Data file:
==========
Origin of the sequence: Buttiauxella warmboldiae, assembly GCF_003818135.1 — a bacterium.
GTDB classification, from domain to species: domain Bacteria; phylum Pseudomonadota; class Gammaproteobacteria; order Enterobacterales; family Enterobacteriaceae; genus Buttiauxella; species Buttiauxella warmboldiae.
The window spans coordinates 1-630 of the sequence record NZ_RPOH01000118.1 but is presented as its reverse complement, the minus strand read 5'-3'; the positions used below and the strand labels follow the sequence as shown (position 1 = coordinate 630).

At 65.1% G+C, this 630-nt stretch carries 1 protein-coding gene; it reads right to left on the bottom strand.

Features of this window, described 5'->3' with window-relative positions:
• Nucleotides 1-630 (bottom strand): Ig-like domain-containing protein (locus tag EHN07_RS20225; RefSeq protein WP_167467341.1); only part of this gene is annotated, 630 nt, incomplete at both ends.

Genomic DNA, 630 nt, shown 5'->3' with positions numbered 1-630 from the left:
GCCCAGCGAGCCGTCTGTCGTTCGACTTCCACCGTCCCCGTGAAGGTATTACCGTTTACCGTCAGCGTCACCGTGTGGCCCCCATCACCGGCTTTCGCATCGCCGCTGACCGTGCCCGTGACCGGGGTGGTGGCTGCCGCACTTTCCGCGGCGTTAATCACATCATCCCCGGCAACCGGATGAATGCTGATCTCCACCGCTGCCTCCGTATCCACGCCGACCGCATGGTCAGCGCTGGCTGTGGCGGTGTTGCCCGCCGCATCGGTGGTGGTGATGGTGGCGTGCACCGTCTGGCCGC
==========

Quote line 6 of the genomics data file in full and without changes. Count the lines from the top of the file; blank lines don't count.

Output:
• Nucleotides 1-630 (bottom strand): Ig-like domain-containing protein (locus tag EHN07_RS20225; RefSeq protein WP_167467341.1); only part of this gene is annotated, 630 nt, incomplete at both ends.